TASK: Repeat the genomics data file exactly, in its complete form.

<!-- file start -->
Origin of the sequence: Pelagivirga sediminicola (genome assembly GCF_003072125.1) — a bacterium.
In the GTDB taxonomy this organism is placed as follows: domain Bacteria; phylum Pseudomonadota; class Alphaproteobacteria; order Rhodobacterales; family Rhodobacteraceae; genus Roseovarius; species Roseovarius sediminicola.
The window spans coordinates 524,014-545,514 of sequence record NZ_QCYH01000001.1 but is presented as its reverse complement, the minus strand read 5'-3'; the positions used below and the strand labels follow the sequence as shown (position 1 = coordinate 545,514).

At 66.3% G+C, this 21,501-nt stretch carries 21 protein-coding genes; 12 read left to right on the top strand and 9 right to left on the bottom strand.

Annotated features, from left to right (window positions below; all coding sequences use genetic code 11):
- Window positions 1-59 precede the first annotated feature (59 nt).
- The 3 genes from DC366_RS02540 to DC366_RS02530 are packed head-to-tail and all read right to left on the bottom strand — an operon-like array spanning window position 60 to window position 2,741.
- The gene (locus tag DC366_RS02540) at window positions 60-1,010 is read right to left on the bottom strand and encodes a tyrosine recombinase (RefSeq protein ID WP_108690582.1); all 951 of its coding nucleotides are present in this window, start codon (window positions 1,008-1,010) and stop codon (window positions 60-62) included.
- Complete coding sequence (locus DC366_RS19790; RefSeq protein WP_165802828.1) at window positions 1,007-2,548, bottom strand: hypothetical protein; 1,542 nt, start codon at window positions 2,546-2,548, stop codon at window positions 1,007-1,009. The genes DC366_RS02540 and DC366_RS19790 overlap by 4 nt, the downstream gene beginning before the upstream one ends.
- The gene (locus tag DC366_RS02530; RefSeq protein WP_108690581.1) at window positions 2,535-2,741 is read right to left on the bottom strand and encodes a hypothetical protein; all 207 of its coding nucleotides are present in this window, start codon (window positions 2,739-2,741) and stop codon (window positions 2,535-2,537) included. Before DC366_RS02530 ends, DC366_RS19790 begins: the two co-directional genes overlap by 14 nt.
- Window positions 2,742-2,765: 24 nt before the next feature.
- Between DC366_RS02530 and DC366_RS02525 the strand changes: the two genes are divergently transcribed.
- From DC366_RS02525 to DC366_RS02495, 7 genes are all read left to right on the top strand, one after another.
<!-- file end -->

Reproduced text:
Origin of the sequence: Pelagivirga sediminicola (genome assembly GCF_003072125.1) — a bacterium.
In the GTDB taxonomy this organism is placed as follows: domain Bacteria; phylum Pseudomonadota; class Alphaproteobacteria; order Rhodobacterales; family Rhodobacteraceae; genus Roseovarius; species Roseovarius sediminicola.
The window spans coordinates 524,014-545,514 of sequence record NZ_QCYH01000001.1 but is presented as its reverse complement, the minus strand read 5'-3'; the positions used below and the strand labels follow the sequence as shown (position 1 = coordinate 545,514).

At 66.3% G+C, this 21,501-nt stretch carries 21 protein-coding genes; 12 read left to right on the top strand and 9 right to left on the bottom strand.

Annotated features, from left to right (window positions below; all coding sequences use genetic code 11):
- Window positions 1-59 precede the first annotated feature (59 nt).
- The 3 genes from DC366_RS02540 to DC366_RS02530 are packed head-to-tail and all read right to left on the bottom strand — an operon-like array spanning window position 60 to window position 2,741.
- The gene (locus tag DC366_RS02540) at window positions 60-1,010 is read right to left on the bottom strand and encodes a tyrosine recombinase (RefSeq protein ID WP_108690582.1); all 951 of its coding nucleotides are present in this window, start codon (window positions 1,008-1,010) and stop codon (window positions 60-62) included.
- Complete coding sequence (locus DC366_RS19790; RefSeq protein WP_165802828.1) at window positions 1,007-2,548, bottom strand: hypothetical protein; 1,542 nt, start codon at window positions 2,546-2,548, stop codon at window positions 1,007-1,009. The genes DC366_RS02540 and DC366_RS19790 overlap by 4 nt, the downstream gene beginning before the upstream one ends.
- The gene (locus tag DC366_RS02530; RefSeq protein WP_108690581.1) at window positions 2,535-2,741 is read right to left on the bottom strand and encodes a hypothetical protein; all 207 of its coding nucleotides are present in this window, start codon (window positions 2,739-2,741) and stop codon (window positions 2,535-2,537) included. Before DC366_RS02530 ends, DC366_RS19790 begins: the two co-directional genes overlap by 14 nt.
- Window positions 2,742-2,765: 24 nt before the next feature.
- Between DC366_RS02530 and DC366_RS02525 the strand changes: the two genes are divergently transcribed.
- From DC366_RS02525 to DC366_RS02495, 7 genes are all read left to right on the top strand, one after another.